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Parole board takes first step toward new clemency rule under Protect Arkansas Act

Members of Arkansas’ Post-Prison Transfer Board convene for a special-called meeting on June 5, 2024.
Mary Hennigan
Arkansas Advocate
Members of Arkansas’ Post-Prison Transfer Board convene for a special-called meeting on June 5, 2024.

Arkansas’ Post-Prison Transfer Board on Wednesday took a step toward a new rule written to match the Protect Arkansas Act, a massive overhaul of the state’s parole system that became law this year.

The rule addresses clemency, or the process of an official — often a governor — reducing a person’s sentence or granting a pardon. The proposed rule would officially implement parts of the Protect Arkansas Act that became effective Jan. 1.

The board offered no discussion on the rule at its special-called meeting Wednesday, though Chairperson Lona McCastlain did say the goal was to quickly publish the rule to start the approval process.

Lona McCastlain, chair of the Post-Prison Transfer Board, calls for a motion to approve a proposed clemency rule on June 5, 2024. (Mary Hennigan/Arkansas Advocate)

The rule will head to Gov. Sarah Huckabee Sanders’ office for review, then be published for a 30-day public comment period. A legislative review committee will give the final approval of the rule before it is sent back to the parole board for adoption.

In an interview following the meeting, McCastlain estimated that the rule could take effect by August if it moved swiftly through the approval process. But if the proposed rule doesn’t meet the board’s publication goal of June 14, the timeline could be pushed back several months into the fall, McCastlain said.

“There was such a drastic change with the Protect Act that everybody’s still implementing that act right now,” she said.

What’s new?

The proposed clemency rule notes two major changes to the process, which were created in the Protect Arkansas Act.

First, the waiting period between the denial of an application and reapplication increased from four, six and eight years based on the severity of the sentence to five, seven and nine years. For example, if the governor denied clemency to a person serving a sentence that’s less than life without parole, they would have to wait five years to apply again. Someone with a capital sentence without parole would be stalled for nine years.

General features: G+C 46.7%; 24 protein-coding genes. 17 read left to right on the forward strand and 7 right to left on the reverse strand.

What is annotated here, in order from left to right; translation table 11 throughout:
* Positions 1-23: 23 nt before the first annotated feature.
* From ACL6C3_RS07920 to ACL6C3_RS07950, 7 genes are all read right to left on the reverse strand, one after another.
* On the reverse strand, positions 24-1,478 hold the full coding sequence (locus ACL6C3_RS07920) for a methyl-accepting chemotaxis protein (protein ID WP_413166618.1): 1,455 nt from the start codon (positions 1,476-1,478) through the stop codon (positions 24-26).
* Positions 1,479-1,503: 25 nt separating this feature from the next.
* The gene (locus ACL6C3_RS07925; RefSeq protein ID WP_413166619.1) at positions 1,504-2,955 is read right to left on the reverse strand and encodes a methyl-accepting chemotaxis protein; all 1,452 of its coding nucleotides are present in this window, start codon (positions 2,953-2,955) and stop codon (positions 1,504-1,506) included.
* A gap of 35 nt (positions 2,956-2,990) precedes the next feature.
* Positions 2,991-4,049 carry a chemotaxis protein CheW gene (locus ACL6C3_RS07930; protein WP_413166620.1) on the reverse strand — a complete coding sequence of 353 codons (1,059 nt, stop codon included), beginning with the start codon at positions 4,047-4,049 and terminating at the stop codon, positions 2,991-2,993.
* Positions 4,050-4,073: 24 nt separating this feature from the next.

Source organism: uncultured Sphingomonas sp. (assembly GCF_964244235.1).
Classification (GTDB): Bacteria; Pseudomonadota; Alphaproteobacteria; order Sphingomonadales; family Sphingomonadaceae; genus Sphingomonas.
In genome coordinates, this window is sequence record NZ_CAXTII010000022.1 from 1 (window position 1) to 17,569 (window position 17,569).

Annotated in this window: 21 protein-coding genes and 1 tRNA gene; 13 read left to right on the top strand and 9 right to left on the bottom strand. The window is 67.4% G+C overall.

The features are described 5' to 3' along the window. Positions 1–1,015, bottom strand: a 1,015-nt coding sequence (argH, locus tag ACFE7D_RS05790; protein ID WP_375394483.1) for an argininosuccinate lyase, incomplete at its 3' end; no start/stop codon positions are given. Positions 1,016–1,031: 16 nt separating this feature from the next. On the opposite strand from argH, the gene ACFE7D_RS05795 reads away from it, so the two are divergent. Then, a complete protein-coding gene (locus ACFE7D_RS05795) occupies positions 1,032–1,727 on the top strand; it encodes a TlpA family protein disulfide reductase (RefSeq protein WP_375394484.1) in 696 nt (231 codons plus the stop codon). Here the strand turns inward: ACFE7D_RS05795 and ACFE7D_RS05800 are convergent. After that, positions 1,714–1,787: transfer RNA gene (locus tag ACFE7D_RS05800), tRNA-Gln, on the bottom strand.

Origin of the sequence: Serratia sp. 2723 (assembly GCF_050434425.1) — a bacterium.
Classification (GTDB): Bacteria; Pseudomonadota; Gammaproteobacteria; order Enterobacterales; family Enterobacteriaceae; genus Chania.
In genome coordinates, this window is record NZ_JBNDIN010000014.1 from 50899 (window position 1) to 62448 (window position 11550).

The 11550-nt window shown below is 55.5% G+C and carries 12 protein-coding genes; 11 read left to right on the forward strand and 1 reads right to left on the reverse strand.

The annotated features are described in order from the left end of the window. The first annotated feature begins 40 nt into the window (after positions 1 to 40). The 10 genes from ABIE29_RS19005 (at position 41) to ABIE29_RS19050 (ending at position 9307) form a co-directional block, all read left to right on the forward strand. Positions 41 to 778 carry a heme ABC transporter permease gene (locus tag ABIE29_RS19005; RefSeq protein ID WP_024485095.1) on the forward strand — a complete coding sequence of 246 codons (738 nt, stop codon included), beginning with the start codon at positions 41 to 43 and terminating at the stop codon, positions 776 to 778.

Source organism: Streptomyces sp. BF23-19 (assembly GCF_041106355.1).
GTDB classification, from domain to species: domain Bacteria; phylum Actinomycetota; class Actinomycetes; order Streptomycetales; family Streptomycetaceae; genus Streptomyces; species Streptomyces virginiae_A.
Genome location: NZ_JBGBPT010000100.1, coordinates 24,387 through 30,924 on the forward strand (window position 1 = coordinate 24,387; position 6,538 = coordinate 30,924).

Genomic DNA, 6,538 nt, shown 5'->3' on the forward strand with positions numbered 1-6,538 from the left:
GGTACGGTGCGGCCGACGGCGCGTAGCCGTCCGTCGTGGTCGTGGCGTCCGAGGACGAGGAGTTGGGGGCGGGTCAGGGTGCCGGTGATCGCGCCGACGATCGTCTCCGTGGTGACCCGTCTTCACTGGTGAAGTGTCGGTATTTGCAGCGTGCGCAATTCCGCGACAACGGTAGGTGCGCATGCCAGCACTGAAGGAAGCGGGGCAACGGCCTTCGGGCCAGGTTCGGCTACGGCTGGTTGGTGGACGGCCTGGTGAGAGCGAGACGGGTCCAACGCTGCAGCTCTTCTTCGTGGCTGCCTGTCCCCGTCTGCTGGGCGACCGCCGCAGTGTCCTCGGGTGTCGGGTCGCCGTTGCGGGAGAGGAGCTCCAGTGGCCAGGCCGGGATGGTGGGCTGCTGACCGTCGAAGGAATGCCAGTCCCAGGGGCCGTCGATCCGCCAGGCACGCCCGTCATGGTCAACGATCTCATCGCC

The second change allows officials more time to communicate with victims, attorneys and prosecutors in connection with people on death row.

A clemency application for someone with a death penalty must be submitted 60 days prior to the execution date, rather than 40.

The proposed rule also cleans up some of the existing hodgepodge of clemency policy in the Department of Corrections, which hasn’t been updated since 2015.

The Protect Arkansas Act

In March 2023, state lawmakers introduced an overhaul of the parole system using what is known as the Protect Arkansas Act.

While the act addresses services beyond parole — like the creation of a recidivism task force, a public portal for bail information, and rehabilitation assessments — changes to automatic parole eligibility for convicted felons was among the most significant changes the new law brought about.

The Protect Arkansas Act also aims to increase the time those convicted of the state’s most serious offenses spend in prison.

Sanders, in support of the act during its announcement last March said, “Some will complain that these new punishments are too tough. To those critics: I say that’s Arkansas justice. It’s tough, but it’s fair.”

While some sections of the Protect Arkansas Act became effective this year, other sections of the law were staggered to begin in 2025.

Mary is a tenacious, award-winning journalist whose coverage spans city government to housing policy. She holds a bachelor's and master's degree in journalism from the University of Arkansas